• Improve global knowledge of new satellite EO methods and data for monitoring tropical dry forests and forest degradation assessment. Recent advances in satellite EO data provision provide unprecedented views of the Earth and present an opportunity to tackle existing limitations in forest monitoring capabilities:
    1. European Space Agency’s Sentinel missions, United States’ Landsat -8 mission provide open access – dramatic increase in available data
    2. Improved EO methods and tools are required to take advantage of the new Sentinel mission capabilities

Image credit to NASA

Tracking Adaptation and Measuring Development

During 2012-2013, the Kenya Climate Change Action Plan (KCCAP) was developed and launched by the Government of Kenya. The action plan is designed around climate change adaptation and mitigation interventions supported by climate finance, an enabling regulatory and policy framework, technology, a monitoring reporting and verification plus system (MRV+) and a knowledge and capacity building strategy. The action plan recommends several actions for implementation which will lead to a low carbon climate resilient green economy. The National Performance Benefit Measurement Framework is Kenya’s MRV+ system. It contains both adaptation (M&E) and mitigation indicators (MRV) and was developed by LTS International.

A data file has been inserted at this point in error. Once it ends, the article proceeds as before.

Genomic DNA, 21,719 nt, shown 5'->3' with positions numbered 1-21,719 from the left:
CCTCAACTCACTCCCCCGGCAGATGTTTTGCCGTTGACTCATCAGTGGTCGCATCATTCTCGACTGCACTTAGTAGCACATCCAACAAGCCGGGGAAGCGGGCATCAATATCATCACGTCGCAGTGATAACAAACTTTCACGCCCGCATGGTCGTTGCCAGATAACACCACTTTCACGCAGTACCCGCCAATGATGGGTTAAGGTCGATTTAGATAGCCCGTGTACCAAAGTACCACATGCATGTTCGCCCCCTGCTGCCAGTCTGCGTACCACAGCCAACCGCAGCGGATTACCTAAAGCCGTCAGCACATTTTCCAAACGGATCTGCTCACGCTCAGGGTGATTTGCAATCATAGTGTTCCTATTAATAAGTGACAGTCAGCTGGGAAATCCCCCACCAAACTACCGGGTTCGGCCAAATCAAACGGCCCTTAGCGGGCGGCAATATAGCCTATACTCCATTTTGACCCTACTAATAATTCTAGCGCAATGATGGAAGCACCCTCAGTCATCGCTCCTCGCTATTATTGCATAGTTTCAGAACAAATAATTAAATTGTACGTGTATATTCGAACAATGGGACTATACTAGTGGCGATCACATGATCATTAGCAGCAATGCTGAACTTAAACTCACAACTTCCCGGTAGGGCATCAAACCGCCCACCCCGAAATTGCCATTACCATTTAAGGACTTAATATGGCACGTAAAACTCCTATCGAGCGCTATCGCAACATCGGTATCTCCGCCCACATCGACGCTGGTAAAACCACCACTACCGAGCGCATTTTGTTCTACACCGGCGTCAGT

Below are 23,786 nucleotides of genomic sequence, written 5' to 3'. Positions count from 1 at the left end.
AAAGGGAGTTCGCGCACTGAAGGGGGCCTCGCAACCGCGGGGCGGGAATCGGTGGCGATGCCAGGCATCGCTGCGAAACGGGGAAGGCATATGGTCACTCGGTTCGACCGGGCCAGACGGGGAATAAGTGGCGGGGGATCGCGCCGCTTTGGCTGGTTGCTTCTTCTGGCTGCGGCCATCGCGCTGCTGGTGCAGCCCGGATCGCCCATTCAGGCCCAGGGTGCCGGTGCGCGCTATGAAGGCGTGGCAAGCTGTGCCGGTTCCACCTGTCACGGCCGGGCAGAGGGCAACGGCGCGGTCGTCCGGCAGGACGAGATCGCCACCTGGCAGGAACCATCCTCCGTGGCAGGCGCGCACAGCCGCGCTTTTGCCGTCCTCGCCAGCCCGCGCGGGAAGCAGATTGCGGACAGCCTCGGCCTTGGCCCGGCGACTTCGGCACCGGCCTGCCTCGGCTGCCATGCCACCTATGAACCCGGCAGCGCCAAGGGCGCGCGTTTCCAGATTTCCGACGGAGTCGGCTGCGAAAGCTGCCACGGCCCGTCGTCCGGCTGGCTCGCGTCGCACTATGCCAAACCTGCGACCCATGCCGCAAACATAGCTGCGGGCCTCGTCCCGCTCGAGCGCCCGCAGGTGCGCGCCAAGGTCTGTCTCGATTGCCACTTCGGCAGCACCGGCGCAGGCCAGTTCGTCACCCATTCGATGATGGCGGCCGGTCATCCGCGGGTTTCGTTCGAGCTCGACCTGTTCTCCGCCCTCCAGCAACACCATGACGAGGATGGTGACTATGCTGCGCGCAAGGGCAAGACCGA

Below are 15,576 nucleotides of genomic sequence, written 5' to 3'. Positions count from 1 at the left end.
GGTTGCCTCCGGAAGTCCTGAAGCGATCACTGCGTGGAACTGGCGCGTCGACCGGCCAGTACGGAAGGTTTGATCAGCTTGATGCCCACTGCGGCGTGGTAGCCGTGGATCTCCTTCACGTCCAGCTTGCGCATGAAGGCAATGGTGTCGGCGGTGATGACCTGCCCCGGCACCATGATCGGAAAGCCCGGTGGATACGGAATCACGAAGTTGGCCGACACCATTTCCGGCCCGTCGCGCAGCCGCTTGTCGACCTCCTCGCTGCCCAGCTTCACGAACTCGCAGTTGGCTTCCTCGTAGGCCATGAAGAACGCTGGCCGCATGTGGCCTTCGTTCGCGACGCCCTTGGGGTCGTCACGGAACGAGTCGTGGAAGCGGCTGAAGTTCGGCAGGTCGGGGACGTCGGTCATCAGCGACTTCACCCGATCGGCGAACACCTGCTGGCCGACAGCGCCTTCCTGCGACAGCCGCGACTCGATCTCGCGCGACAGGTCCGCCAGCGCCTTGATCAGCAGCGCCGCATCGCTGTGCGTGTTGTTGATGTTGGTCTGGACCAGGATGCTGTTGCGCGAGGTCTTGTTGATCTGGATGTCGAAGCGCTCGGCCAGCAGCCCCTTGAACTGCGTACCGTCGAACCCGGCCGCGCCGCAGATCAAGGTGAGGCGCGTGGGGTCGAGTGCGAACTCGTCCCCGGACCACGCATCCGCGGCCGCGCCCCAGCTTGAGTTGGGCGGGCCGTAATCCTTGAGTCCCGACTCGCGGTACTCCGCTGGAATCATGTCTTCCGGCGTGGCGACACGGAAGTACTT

As part of the MRV+ systems design work, LTS applied the Tracking Adaptation and Measuring Development (TAMD) evaluation framework to develop adaptation indicators for national and county level reporting. TAMD takes a dual approach, building a framework that lets countries evaluate how far, and how well, climate risks are managed at international, national and sub-national scales, and use vulnerability and development indicators to assess whether development outcomes bring better local climate resilience, and whether that aggregates at larger scales to produce climate-resilient development. The TAMD methodology describes the development of indicators that reflect vulnerability and institutional (adaptive) capacity, rather than climate impacts or risk. By doing this, actions that focus on the development end of the adaptation continuum are measured, rather than costly technological fixes that may have limited developmental benefits.